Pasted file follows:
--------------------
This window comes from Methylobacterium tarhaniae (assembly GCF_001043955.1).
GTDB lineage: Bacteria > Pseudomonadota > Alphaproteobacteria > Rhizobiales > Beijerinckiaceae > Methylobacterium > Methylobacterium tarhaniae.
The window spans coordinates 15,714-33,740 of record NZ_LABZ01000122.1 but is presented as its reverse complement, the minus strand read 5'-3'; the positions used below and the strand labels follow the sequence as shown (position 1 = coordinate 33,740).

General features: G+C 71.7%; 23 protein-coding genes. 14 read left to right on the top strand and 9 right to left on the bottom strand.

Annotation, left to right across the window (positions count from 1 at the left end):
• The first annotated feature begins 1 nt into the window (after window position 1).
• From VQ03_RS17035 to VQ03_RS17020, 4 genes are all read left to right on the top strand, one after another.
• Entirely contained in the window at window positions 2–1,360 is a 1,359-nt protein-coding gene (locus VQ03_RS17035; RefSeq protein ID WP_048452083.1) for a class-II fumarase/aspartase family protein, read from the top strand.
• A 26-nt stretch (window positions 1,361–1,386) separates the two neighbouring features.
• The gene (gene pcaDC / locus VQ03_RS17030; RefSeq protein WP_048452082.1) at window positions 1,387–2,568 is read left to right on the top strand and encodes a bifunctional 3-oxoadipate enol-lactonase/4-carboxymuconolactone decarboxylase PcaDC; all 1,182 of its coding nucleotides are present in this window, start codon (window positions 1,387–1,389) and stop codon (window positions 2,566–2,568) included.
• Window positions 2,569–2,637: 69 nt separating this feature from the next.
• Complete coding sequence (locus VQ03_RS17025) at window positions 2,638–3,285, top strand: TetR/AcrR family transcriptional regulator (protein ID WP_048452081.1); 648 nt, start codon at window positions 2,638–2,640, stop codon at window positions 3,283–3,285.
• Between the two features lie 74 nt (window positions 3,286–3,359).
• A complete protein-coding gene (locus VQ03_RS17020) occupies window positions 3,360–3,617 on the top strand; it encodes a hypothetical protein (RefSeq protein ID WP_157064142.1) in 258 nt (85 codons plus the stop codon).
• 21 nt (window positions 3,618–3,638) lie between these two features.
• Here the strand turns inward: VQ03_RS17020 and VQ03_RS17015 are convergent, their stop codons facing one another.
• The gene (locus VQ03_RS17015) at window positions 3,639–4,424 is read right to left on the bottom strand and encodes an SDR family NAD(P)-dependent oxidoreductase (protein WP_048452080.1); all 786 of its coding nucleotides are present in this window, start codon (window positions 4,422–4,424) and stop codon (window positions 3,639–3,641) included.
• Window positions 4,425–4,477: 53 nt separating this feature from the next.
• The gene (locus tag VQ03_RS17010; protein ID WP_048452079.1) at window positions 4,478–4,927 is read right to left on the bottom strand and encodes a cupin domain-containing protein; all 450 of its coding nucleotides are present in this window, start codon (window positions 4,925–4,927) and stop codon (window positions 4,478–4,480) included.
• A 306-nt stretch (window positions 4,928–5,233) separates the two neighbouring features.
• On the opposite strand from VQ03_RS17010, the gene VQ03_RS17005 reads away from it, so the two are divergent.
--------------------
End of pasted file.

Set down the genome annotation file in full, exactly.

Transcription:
This window comes from Methylobacterium tarhaniae (assembly GCF_001043955.1).
GTDB lineage: Bacteria > Pseudomonadota > Alphaproteobacteria > Rhizobiales > Beijerinckiaceae > Methylobacterium > Methylobacterium tarhaniae.
The window spans coordinates 15,714-33,740 of record NZ_LABZ01000122.1 but is presented as its reverse complement, the minus strand read 5'-3'; the positions used below and the strand labels follow the sequence as shown (position 1 = coordinate 33,740).

General features: G+C 71.7%; 23 protein-coding genes. 14 read left to right on the top strand and 9 right to left on the bottom strand.

Annotation, left to right across the window (positions count from 1 at the left end):
• The first annotated feature begins 1 nt into the window (after window position 1).
• From VQ03_RS17035 to VQ03_RS17020, 4 genes are all read left to right on the top strand, one after another.
• Entirely contained in the window at window positions 2–1,360 is a 1,359-nt protein-coding gene (locus VQ03_RS17035; RefSeq protein ID WP_048452083.1) for a class-II fumarase/aspartase family protein, read from the top strand.
• A 26-nt stretch (window positions 1,361–1,386) separates the two neighbouring features.
• The gene (gene pcaDC / locus VQ03_RS17030; RefSeq protein WP_048452082.1) at window positions 1,387–2,568 is read left to right on the top strand and encodes a bifunctional 3-oxoadipate enol-lactonase/4-carboxymuconolactone decarboxylase PcaDC; all 1,182 of its coding nucleotides are present in this window, start codon (window positions 1,387–1,389) and stop codon (window positions 2,566–2,568) included.
• Window positions 2,569–2,637: 69 nt separating this feature from the next.
• Complete coding sequence (locus VQ03_RS17025) at window positions 2,638–3,285, top strand: TetR/AcrR family transcriptional regulator (protein ID WP_048452081.1); 648 nt, start codon at window positions 2,638–2,640, stop codon at window positions 3,283–3,285.
• Between the two features lie 74 nt (window positions 3,286–3,359).
• A complete protein-coding gene (locus VQ03_RS17020) occupies window positions 3,360–3,617 on the top strand; it encodes a hypothetical protein (RefSeq protein ID WP_157064142.1) in 258 nt (85 codons plus the stop codon).
• 21 nt (window positions 3,618–3,638) lie between these two features.
• Here the strand turns inward: VQ03_RS17020 and VQ03_RS17015 are convergent, their stop codons facing one another.
• The gene (locus VQ03_RS17015) at window positions 3,639–4,424 is read right to left on the bottom strand and encodes an SDR family NAD(P)-dependent oxidoreductase (protein WP_048452080.1); all 786 of its coding nucleotides are present in this window, start codon (window positions 4,422–4,424) and stop codon (window positions 3,639–3,641) included.
• Window positions 4,425–4,477: 53 nt separating this feature from the next.
• The gene (locus tag VQ03_RS17010; protein ID WP_048452079.1) at window positions 4,478–4,927 is read right to left on the bottom strand and encodes a cupin domain-containing protein; all 450 of its coding nucleotides are present in this window, start codon (window positions 4,925–4,927) and stop codon (window positions 4,478–4,480) included.
• A 306-nt stretch (window positions 4,928–5,233) separates the two neighbouring features.
• On the opposite strand from VQ03_RS17010, the gene VQ03_RS17005 reads away from it, so the two are divergent.